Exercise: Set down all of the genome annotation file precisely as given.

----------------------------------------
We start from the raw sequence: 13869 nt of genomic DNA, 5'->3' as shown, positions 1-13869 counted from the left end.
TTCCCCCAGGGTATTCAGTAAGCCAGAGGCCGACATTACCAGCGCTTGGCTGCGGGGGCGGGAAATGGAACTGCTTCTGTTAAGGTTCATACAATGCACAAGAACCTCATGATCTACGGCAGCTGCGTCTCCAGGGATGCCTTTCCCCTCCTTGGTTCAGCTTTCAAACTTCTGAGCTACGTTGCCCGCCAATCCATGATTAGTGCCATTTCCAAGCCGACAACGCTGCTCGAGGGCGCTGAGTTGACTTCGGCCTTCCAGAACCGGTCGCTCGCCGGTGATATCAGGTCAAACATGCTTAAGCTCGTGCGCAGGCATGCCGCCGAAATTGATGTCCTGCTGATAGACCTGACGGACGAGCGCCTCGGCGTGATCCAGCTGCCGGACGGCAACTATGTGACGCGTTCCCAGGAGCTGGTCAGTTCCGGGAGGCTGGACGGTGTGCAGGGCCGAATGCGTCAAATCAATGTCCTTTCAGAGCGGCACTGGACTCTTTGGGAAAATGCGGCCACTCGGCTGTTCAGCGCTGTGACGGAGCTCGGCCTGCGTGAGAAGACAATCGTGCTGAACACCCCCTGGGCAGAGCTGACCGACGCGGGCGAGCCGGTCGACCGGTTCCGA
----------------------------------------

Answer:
We start from the raw sequence: 13869 nt of genomic DNA, 5'->3' as shown, positions 1-13869 counted from the left end.
TTCCCCCAGGGTATTCAGTAAGCCAGAGGCCGACATTACCAGCGCTTGGCTGCGGGGGCGGGAAATGGAACTGCTTCTGTTAAGGTTCATACAATGCACAAGAACCTCATGATCTACGGCAGCTGCGTCTCCAGGGATGCCTTTCCCCTCCTTGGTTCAGCTTTCAAACTTCTGAGCTACGTTGCCCGCCAATCCATGATTAGTGCCATTTCCAAGCCGACAACGCTGCTCGAGGGCGCTGAGTTGACTTCGGCCTTCCAGAACCGGTCGCTCGCCGGTGATATCAGGTCAAACATGCTTAAGCTCGTGCGCAGGCATGCCGCCGAAATTGATGTCCTGCTGATAGACCTGACGGACGAGCGCCTCGGCGTGATCCAGCTGCCGGACGGCAACTATGTGACGCGTTCCCAGGAGCTGGTCAGTTCCGGGAGGCTGGACGGTGTGCAGGGCCGAATGCGTCAAATCAATGTCCTTTCAGAGCGGCACTGGACTCTTTGGGAAAATGCGGCCACTCGGCTGTTCAGCGCTGTGACGGAGCTCGGCCTGCGTGAGAAGACAATCGTGCTGAACACCCCCTGGGCAGAGCTGACCGACGCGGGCGAGCCGGTCGACCGGTTCCGA